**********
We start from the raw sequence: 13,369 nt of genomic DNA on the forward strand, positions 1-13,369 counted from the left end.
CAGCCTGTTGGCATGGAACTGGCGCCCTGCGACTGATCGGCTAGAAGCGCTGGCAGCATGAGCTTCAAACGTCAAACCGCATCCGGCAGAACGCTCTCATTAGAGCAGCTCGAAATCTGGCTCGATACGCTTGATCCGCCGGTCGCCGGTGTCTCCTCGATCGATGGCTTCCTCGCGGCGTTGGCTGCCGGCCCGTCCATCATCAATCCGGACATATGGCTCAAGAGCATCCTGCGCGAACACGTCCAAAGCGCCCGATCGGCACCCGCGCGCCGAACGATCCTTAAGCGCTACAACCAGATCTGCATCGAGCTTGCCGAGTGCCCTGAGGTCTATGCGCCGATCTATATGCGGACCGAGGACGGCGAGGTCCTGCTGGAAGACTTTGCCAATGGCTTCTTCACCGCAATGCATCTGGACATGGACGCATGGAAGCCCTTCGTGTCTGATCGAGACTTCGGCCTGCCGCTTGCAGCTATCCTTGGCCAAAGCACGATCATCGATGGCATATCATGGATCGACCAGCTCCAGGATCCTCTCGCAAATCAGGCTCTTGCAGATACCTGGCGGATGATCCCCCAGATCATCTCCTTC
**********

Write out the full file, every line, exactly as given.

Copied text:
We start from the raw sequence: 13,369 nt of genomic DNA on the forward strand, positions 1-13,369 counted from the left end.
CAGCCTGTTGGCATGGAACTGGCGCCCTGCGACTGATCGGCTAGAAGCGCTGGCAGCATGAGCTTCAAACGTCAAACCGCATCCGGCAGAACGCTCTCATTAGAGCAGCTCGAAATCTGGCTCGATACGCTTGATCCGCCGGTCGCCGGTGTCTCCTCGATCGATGGCTTCCTCGCGGCGTTGGCTGCCGGCCCGTCCATCATCAATCCGGACATATGGCTCAAGAGCATCCTGCGCGAACACGTCCAAAGCGCCCGATCGGCACCCGCGCGCCGAACGATCCTTAAGCGCTACAACCAGATCTGCATCGAGCTTGCCGAGTGCCCTGAGGTCTATGCGCCGATCTATATGCGGACCGAGGACGGCGAGGTCCTGCTGGAAGACTTTGCCAATGGCTTCTTCACCGCAATGCATCTGGACATGGACGCATGGAAGCCCTTCGTGTCTGATCGAGACTTCGGCCTGCCGCTTGCAGCTATCCTTGGCCAAAGCACGATCATCGATGGCATATCATGGATCGACCAGCTCCAGGATCCTCTCGCAAATCAGGCTCTTGCAGATACCTGGCGGATGATCCCCCAGATCATCTCCTTC